As an earlier post noted, any measure of opinion that depends on "spontaneous" expressions is vulnerable to manipulation. What goes for "phone-in" polls goes for Twitter. At The Hill, Alicia Cohn reports:
Congress is followed by a lot of phonies: a new study shows a large percentage of accounts following legislators on Twitter are fake.
Jon Tilton, the general manager for digital marketing firm Advocacy Media, ran a follower check last weekend on every member of Congress using StatusPeople, a tool designed specifically to check for fake followers on Twitter. He found that an average of 38 percent of accounts following representatives on Twitter and 42 percent of those following senators are a combination of fake and inactive accounts.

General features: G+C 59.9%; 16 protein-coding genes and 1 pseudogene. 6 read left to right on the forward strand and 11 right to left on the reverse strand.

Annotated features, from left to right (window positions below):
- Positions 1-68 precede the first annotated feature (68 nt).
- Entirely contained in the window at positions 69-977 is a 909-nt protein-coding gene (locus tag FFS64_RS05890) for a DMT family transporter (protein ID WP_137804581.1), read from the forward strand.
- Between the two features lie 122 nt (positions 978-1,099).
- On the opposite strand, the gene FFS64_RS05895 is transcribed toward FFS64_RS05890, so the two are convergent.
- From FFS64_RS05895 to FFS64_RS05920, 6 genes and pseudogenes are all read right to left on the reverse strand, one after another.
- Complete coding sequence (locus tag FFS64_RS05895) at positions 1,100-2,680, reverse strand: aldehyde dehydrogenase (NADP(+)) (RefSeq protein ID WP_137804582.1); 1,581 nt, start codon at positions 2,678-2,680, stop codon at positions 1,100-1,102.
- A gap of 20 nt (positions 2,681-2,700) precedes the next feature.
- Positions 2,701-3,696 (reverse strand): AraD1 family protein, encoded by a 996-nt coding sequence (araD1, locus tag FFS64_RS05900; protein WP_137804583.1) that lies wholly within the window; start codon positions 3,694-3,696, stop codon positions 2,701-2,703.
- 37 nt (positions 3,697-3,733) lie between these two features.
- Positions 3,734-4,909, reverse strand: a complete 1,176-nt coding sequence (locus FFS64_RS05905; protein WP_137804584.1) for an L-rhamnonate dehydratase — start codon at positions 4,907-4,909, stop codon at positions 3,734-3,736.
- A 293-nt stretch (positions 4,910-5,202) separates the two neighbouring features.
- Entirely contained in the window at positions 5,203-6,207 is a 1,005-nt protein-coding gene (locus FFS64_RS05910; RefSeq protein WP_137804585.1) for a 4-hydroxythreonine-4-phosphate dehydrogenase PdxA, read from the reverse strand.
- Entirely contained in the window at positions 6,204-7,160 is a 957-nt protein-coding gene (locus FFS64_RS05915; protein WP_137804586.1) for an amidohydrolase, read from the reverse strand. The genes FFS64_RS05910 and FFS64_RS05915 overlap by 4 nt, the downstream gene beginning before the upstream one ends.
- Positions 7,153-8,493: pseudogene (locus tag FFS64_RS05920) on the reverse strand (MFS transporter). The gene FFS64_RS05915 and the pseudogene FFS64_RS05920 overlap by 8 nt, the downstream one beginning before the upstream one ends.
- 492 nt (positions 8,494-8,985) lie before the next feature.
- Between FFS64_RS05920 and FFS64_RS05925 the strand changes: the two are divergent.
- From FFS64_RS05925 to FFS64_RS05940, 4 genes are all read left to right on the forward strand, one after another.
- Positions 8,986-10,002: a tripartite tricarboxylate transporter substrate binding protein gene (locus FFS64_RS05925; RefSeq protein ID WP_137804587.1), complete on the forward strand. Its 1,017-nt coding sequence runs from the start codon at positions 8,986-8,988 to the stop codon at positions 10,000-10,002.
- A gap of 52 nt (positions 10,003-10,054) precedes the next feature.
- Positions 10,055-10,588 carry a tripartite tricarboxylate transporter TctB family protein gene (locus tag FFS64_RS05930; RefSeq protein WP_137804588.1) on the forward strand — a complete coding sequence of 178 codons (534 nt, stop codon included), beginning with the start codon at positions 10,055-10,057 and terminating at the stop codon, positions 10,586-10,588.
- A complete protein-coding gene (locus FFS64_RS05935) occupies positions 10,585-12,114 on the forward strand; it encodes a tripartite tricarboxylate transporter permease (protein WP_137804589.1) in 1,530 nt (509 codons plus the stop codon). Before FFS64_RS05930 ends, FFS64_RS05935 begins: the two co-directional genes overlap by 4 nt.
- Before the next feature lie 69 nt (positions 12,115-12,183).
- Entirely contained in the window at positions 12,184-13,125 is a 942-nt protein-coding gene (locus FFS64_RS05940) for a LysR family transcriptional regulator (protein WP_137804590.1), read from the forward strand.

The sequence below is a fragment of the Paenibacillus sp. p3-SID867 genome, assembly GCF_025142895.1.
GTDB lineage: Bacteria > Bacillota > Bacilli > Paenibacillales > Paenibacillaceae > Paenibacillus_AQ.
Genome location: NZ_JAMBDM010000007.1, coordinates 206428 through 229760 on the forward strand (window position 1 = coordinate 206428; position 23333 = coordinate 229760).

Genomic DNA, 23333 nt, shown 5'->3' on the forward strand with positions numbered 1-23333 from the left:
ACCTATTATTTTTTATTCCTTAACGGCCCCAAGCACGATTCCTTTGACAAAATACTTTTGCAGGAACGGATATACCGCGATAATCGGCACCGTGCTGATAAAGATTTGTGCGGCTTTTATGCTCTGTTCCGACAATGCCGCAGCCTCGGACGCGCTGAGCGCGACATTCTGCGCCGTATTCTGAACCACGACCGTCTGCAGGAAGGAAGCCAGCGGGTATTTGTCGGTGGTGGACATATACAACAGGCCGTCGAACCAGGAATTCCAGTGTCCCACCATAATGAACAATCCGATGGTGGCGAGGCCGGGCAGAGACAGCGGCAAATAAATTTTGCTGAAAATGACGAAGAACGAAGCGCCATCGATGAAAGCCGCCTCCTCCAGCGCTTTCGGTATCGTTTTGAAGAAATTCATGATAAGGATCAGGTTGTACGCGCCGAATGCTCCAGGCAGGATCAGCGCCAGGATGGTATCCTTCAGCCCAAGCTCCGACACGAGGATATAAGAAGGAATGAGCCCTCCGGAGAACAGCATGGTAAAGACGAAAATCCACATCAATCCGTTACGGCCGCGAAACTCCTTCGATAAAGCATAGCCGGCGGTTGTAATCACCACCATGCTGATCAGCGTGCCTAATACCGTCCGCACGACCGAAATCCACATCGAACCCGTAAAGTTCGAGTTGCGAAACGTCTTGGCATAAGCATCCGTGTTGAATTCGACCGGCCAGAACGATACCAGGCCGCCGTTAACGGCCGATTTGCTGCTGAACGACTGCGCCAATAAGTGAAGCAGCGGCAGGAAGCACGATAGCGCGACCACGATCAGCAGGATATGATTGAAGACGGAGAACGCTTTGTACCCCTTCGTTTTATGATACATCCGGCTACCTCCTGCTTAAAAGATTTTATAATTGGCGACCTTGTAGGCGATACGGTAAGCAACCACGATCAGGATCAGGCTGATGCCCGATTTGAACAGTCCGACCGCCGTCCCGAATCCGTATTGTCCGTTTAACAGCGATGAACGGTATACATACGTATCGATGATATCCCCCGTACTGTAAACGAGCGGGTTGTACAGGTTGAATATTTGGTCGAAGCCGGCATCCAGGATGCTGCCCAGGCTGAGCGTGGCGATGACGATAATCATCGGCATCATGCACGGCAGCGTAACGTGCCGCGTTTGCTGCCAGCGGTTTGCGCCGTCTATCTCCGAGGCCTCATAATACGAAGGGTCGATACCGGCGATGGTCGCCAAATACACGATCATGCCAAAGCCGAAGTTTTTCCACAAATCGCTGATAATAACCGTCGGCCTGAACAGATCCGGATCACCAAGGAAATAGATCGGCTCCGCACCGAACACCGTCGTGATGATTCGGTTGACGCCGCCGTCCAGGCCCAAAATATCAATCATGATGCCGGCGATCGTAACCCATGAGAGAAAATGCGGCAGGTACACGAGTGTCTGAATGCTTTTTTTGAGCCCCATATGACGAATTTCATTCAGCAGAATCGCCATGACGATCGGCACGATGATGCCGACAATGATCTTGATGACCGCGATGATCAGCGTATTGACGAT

The averages held true within a few percentage points when broken down by party.
Overall, Rep. Jared Polis (D-Colo.), Nancy Pelosi (D-Calif.) and Sen. John McCain (R-Ariz.) had the highest level of phonies following them. Polis’s followers are 82 percent fake, according to the study, a higher number than any other Democrat or Republican. Most others had a higher percentage of inactive accounts beefing up their follower numbers, but Tilton clarified that fake and inactive accounts tend to mean the same thing: there is no human being on the other side of that account.
Mitt Romney’s campaign was forced to deny accusations of buying fake followers last month when his follower count spiked over one weekend. An independent firm later found the percentage of Romney’s followers who are fake wasn’t any higher than average, and it turns out, according to StatusPeople, that Obama’s account has more fake followers than Romney’s does.